This year marks the 20th anniversary of Leslie Cheung’s untimely passing. Throughout his 26-year-long career, the legendary actor and singer released over 40 albums and starred in over 50 films. He’s most notable for shaping Cantopop in the 1980s and his portrayal of queer characters, cementing himself as an icon in the music and film industries. Today, the unwavering popularity of Leslie Cheung’s movies is a testament to his lasting legacy in Hong Kong pop culture.
Cheung is also affectionately known as “Gor Gor”, or older brother in Cantonese. His flamboyant and androgynous persona earned him both praise and criticism. But Cheung’s openness also gained him a massive fanbase in a then-conservative industry. Leslie Cheung’s image of a ‘vivacious hero’ made him extremely popular, and his films are seen and loved even to this day. We shortlisted some of the quintessential evergreen hits of the iconic actor.
The best Leslie Cheung movies to watch
Directed by: Patrick Tam
Also starring: Pat Ha, Kent Tong, Cecilia Yip
Nomad is about a group of friends who are looking for meaning in life. Cheung plays Louis, a wealthy young man who is grappling with the loss of his mother. The film follows the group’s budding romances and friendships. The 1982 classic is one of Cheung’s earliest works and the role of the disillusioned Louis gave him his breakthrough as an actor. Nomad is considered one of the finest examples of the Hong Kong New Wave films, a film movement that emerged in the late 1970s, and subsequently influenced other film movements in the region.
A Better Tomorrow (1986)
Directed by: John Woo
Also starring: Ti Lung, Chow Yun-fat, Emily Chu, Kenneth Tsang
A Better Tomorrow is recognised for its influence on Hong Kong’s golden age of action cinema as it pioneered the template for the heroic bloodshed genre. Its influence goes beyond Hong Kong as many filmmakers also used it as inspiration for Hollywood action films. The crime drama revolves around two brothers Sun Hse Ho (Ti Lung) and Sung Tse Kit (Leslie Cheung), who are on opposite sides of the law. Their loyalties are put to the test when their father is murdered. Cheung’s performance served as a turning point in his career, particularly highlighting his versatility as an actor.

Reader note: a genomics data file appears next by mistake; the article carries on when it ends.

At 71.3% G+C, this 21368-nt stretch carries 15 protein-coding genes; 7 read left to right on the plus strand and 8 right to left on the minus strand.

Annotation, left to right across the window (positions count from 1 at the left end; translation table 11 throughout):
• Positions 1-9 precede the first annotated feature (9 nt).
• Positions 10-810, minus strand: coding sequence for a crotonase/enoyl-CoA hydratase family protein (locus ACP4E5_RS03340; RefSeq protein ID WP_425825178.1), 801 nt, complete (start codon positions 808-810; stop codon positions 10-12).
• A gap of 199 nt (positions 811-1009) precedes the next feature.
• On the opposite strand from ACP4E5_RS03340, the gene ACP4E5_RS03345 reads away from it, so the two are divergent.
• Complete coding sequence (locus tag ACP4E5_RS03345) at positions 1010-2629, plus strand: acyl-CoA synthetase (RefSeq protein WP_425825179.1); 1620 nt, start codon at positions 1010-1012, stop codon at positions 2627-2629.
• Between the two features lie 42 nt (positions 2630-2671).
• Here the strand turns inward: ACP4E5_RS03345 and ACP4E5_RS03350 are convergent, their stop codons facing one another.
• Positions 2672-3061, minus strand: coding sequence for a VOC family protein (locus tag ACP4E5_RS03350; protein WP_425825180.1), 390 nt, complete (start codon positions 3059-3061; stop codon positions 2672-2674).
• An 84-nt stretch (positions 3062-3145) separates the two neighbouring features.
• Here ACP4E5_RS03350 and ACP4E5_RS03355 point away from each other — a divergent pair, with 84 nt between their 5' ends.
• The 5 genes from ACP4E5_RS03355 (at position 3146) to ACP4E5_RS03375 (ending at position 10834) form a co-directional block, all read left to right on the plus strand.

Days of Being Wild (1991)
Directed by: Wong Kar-wai
Also starring: Andy Lau, Maggie Cheung, Carina Lau, Jacky Cheung, Tony Leung
Days of Being Wild marks Cheung’s first collaboration with renowned Hong Kong director Wong Kar-wai. It further catapulted his status as an actor, particularly after winning Best Actor at the 1991 Hong Kong Film Awards. He plays Yuddy, an amoral womaniser looking for his estranged mother.
Farewell My Concubine (1993)
Directed by: Chen Kaige
Also starring: Zhang Fenyi, Gong Li
Cheung’s act in Farewell My Concubine put his name on the international scene. The film took home the Palme d’Or at the 1993 Cannes Film Festival, making history as the first Chinese-language film to receive the honour. Particularly, Cheung’s performance as a queer Peking opera actor gained prominence and remains one of his most memorable roles. The sprawling epic follows two aspiring opera actors and their 70-year journey through a turbulent time in China.
He’s a Woman, She’s a Man (1994)
Directed by: Peter Chan
Alo starring: Anita Yuen, Carina Lau, Eric Tsang, Lawrence Cheung, Law Kar-ying
Action, drama, and comedy—Cheung has done it all. He’s a Woman, She’s a Man sees Cheung in a romantic comedy. The movie’s theme song Chase which Cheung sang, won Best Original Film Song at the 1996 Hong Kong Film Awards. It went on to become one of the actor’s most popular hits. It tells the story of an avid fan who disguises herself as an aspiring male singer in order to meet her two idols, resulting in a love triangle. The film spun a sequel, Who’s the Man, Who’s the Woman in 1996.
Happy Together (1997)
Directed by: Wong Kar-wai
Also starring: Tony Leung, Chan Cheng
Cheung is still one of the most popular queer icons in Hong Kong. He was one of the few openly gay celebrities. His role in Happy Together consolidated his reputation as such. The film is regarded as one of the best LGBTQ films from the New Queer Cinema movement. It was nominated for the Palme d’Or at the 1997 Cannes Film Festival, while Wong Kar-wai won the Best Director award. Cheung stars alongside Tony Leung, playing a gay couple. The film follows their tumultuous relationships from Hong Kong to Argentina.
Double Tap (2000)
Directed by: Bruce Law
Also starring: Alex Fong, Ruby Wong, Monica Chan
After his mesmerising performance in A Better Tomorrow, Cheung took a backseat from making action films. However, Double Tap marks his memorable return to the genre. The film received two sequels—in 2004 and 2014. Cheung shows his versatility as an actor, playing a shooting champion turned psychotic killer, hellbent on mastering the so-called “double tap” technique.
How many of these Leslie Cheung movies have you watched?